Use a credit card that collects airline points. This is SOOOOOOO important. While you’re buying your groceries, paying for your hair cut, paying your bills, or doing anything that you spend money on, use that credit card. Even if you use the credit card for a purchase and pay it off 15 minutes later, you will be collecting Airline rewards points for those purchases. Do some research about what card will get you the best rewards for your lifestyle. I took this leap in 2014 and, since then, have earned anywhere from $200-$600 off flights per year depending on how frequently I’ve used the credit card.

Set goals and make radical changes.

I’d like to repeat the advice that I gave you before, in that I think you really should make a radical change in your lifestyle and begin to boldly do things which you may previously never have thought of doing, or been too hesitant to attempt. So many people live within unhappy circumstances and yet will not take the initiative to change their situation because they are conditioned to a life of security, conformity, and conservatism, all of which may appear to give one peace of mind, but in reality nothing is more damaging to the adventurous spirit within a man than a secure future. The very basic core of a man’s living spirit is his passion for adventure. The joy of life comes from our encounters with new experiences, and hence there is no greater joy than to have an endlessly changing horizon, for each day to have a new and different sun.¬†

Jon Krakauer, Into the Wild

‘What do you want out of life?’

I’m actually asked this question quite frequently. Especially in the past four months.

Genuinely, I want adventure. I want to be able to stop and think ‘I can’t believe this is my life’. I want to do things that I never ever thought I could do. I want to go everywhere, see everything and meet everyone. I want to try foods that gross me out and scare the crap out of me.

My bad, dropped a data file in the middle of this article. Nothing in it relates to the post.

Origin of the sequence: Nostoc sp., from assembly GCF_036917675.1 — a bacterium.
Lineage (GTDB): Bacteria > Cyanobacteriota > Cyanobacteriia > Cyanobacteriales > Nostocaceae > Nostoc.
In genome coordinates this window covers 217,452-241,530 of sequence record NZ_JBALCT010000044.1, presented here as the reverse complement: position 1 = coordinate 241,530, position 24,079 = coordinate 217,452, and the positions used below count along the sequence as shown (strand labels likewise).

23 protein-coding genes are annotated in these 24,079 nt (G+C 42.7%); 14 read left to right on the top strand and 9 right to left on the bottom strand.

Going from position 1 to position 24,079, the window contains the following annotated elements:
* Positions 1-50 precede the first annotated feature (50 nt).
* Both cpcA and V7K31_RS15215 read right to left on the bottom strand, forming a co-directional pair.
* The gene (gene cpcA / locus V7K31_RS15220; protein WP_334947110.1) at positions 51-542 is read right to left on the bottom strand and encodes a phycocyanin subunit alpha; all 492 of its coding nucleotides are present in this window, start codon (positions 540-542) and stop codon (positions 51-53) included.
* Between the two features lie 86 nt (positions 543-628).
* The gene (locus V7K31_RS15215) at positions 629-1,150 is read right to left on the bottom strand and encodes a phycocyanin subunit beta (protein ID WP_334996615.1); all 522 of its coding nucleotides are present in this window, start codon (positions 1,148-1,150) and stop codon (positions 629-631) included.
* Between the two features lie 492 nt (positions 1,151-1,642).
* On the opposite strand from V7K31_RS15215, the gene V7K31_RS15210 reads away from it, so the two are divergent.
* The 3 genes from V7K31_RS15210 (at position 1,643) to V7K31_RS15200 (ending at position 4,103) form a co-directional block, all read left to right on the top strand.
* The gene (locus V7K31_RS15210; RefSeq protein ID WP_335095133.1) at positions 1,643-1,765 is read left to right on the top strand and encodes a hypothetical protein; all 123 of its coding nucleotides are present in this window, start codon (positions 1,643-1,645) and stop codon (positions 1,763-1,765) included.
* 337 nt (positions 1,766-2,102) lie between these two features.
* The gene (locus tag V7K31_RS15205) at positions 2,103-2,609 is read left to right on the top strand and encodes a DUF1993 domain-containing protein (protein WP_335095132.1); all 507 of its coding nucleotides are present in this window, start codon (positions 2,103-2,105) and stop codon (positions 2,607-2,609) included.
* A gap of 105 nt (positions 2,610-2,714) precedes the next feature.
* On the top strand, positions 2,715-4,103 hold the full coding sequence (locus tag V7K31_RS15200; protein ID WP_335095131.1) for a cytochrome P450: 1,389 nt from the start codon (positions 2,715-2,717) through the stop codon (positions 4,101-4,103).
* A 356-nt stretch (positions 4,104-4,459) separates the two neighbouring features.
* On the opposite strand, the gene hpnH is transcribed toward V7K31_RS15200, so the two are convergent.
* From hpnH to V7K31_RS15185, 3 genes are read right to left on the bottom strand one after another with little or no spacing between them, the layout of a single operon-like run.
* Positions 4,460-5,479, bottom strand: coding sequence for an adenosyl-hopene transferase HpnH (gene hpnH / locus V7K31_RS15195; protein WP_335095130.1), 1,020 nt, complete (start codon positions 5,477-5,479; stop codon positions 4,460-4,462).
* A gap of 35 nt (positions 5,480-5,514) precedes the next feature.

I want to get on a plane and not know where that plane is headed. I want to know that I always tried, that I always put forth the effort and that I never backed down from a challenge.

And most of all, I want each day to have a new and different sun.

Where do I see myself in five years? Where do I see myself in ten years? Happily travelling the world, sharing stories of people and culture, places and faces, showcasing the unknown, the overlooked and the forgotten about. And, most of all, hopefully instilling a whole lot of wanderlust in everyone that I meet.

I hope that you’ll join me for the ride. And perhaps a cheap flight or two hundred along the way.

Working on the story of my latest adventure right now.

Why you should travel more and buy less.

I wholeheartedly believe there is a distinct difference between travelling and being a tourist. Tourism is a commercial product. I liken it to that of holding a movie pass. You’re experiencing something different without ever actually leaving your comfort zone. It’s safe. It’s easy. Travelling, on the other hand, has a lot more to do with exploring and immersing yourself into a time, place and culture that you don’t understand. Travelling is a mindset that you want to be as much a part of your destination as it is a part of you.

Big cities might be filled with tourists, while travellers are those who follow the less beaten paths of this globe. The rewards might be great in either category, depending on what you’re looking for, but I happen to be a firm believer in travel over tourism. If you’re going to take the time and money to go somewhere – truly go there. Immerse yourself in the adventure.